Living Room Story: What the camera didn’t see

This one came after I went through an book of old photographs.

That summer at the farm was a perfect summer for the Davises. The camera stood waiting for one last photograph before the family headed back to the city for their winter life.

The camera saw the mother. Hope stepped through the front screen door and onto the porch. She took her place in the large wicker chair. She smiled at the camera’s eye, radiating the look of someone who had found the secret of happiness.

The camera saw Marty step behind her, a tall, lanky kid soon to be in his senior year in high school. He placed his long, thin hands onto his mother’s shoulders. She reached up and squeezed one of them.

The camera saw Marty’ sister, Grace, slide up beside her brother, wearing her engagement ring, thinking of the wedding to come. Standing there in her soft summer dress, she gave the camera a wink.

The camera saw Richard, the oldest son, join the others behind their mother. In his lieutenant’s uniform, he had that all-American look of promise that said he could accomplish anything he set his mind to.

George, the father, walked out onto the porch and sat down on the porch steps beside his wife. He looked around at his family and the camera saw the pride on his face. He was on his way to becoming the Ted Turner of laundromats, having inherited one from his father and turning it into five.

But the camera didn’t see Hope’s breast cancer and her death two years later. The camera didn’t see the knife plunged into Marty’s gut as he tried to stop a convenience store robbery. The camera didn’t see Grace’s three divorces and then her suicide from an overdose of sleeping pills. The camera didn’t see the bullet chasing Richard in the jungles of Vietnam.

The camera didn’t see an older George in a run-down motel, sitting on the side of the bed. He was left with only with an empty wallet, a half bottle of scotch and a cough that won’t go away. His accountant had embezzled him into bankruptcy.

And the camera didn’t see that time in the future when the family gathers for another perfect summer.

Near 500 words:Elgar

The farm was dying. Elgar knew it. His wife, Beatrice, knew it. His son, Jock, knew it. The question was what to do with it. After all, it had been his great grandfather’s, his grandfather’s, his father’s. For three generations before him, the farm had prospered. Fed the family. Kept them happy. Now he had failed. But not one of his forebears had had to deal with the droughts of the last several years.

Elgar’s feet were rooted in the soil like a tree. Elgar wrestled with the what-to-dos like Jacob wrestling with the angel long ago. To pull up and seek a new life, Beatrice and Jock knew would kill Elgar.

The farm was dying. God had abandoned this land Elgar loved so much. As the other farmers sold out and moved away, Elgar became lonelier and lonelier. When you’re the last of your kind, it’s hard to avoid the isolation, the alienation.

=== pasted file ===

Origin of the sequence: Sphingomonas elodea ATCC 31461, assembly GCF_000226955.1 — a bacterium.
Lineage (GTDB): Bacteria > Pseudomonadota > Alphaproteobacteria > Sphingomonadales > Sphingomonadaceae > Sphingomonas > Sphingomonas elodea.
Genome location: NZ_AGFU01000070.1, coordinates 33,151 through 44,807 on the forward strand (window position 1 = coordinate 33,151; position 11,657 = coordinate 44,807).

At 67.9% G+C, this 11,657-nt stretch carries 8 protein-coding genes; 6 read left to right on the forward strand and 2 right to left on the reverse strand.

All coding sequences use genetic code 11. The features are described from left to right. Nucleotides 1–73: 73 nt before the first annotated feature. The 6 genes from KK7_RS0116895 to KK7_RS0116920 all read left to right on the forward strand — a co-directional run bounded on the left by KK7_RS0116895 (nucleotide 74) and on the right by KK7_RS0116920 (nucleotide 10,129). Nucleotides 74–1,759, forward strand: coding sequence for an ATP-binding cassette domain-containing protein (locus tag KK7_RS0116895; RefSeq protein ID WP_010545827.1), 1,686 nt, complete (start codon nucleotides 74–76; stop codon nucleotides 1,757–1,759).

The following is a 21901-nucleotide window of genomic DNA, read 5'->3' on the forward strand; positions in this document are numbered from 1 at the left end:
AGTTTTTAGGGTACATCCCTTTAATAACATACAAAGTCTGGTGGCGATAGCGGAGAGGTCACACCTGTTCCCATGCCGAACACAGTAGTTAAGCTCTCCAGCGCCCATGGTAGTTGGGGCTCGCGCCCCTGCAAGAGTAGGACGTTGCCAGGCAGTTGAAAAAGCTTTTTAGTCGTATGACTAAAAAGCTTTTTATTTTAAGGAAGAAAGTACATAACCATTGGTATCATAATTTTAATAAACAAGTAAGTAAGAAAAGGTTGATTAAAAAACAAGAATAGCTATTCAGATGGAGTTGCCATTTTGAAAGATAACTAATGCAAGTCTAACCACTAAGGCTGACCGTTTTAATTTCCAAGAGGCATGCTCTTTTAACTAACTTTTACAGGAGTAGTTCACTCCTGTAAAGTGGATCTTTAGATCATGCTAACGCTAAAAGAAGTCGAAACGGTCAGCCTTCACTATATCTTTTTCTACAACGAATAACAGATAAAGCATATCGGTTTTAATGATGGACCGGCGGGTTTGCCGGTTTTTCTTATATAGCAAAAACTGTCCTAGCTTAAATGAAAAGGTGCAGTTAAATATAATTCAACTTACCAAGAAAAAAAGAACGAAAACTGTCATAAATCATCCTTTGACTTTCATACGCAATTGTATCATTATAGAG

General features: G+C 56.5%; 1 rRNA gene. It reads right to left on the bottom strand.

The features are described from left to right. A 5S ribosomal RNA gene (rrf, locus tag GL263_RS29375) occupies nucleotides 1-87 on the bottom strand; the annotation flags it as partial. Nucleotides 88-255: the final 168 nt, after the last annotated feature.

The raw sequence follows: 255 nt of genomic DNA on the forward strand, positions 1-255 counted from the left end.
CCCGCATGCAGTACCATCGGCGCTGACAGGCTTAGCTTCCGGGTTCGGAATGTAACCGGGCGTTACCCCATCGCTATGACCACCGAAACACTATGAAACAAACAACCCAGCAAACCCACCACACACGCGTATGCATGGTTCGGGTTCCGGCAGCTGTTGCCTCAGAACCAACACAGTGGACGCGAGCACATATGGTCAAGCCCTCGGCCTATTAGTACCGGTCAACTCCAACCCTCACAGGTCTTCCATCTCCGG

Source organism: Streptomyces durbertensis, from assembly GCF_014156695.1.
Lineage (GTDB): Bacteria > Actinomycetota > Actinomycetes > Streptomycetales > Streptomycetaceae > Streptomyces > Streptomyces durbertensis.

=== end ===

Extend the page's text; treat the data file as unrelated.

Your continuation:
The tall, thin farmer walked his land one last time. As he did, he came upon his father’s old tractor seat, that “seat of power” where Dad ruled his domain. If his father had taught him anything, it was not to dominate the land. But to be its steward. It was still not too late to return to his father’s ethic.

He reached down and took the seat from the tractor, raised it above his head and began to dance. It wasn’t a rain dance. It wasn’t a folk dance. It was the dance of a man who loved his land.

Near 500 words: Ancestors

The woman in the door of the wooden hut stood before Rufus. Her dark hair and her brown eyes were full of life though her life was hard.

Her focus reminded Rufus of the last time he saw his father. It was late at night and the old man sat at his desk, studying a photograph of his father who had been gone some thirty years. There was a light in the old man’s eyes. It wasn’t the light from the table lamp. It was another kind of light. It was the light of memory.

Or was it more? Was it the light of someone who has experienced some piece of the divine in his life? Rufus’ father never spoke of his father.

“Can I have some water?” Rufus asked the woman in the doorway.

The woman smiled. Instead of water, she invited him inside her one-room house. A house that was spotlessly clean. In the corner was an altar to some god or other. He didn’t ask since he knew it would be as rude as asking his father about his grandfather. She brought him a cup of tea and offered him a seat on one of the three wooden chairs.

Rufus took out his camera and pointed to it. “Can I take your photograph?”

The woman blushed, then shook her head yes.

Rufus pointed and snapped several pictures. Then he finished his tea. He thanked her for her hospitality.

It was a brief encounter but not as brief as the night he saw his father studying the photograph of his father.

As he walked up the path away from the woman’s house, he missed his father and his grandfather. Perhaps in another life. Perhaps.

Near 500 words: Disagreements

Cameron, 21, stood before the painting and studied it. Finally, he said to Louise, “Raphael or no Raphael, that’s just too baroque for me.”

“You’re such a stick in the mud. You always have been, and you always will be. You probably wouldn’t like Vermeer.” Louise, 23, wore her light blue suit, and nothing could spoil her mood. Especially her brother.

“I love Vermeer. Wonderful light. And that girl with the pearl earring. I would have dated her.”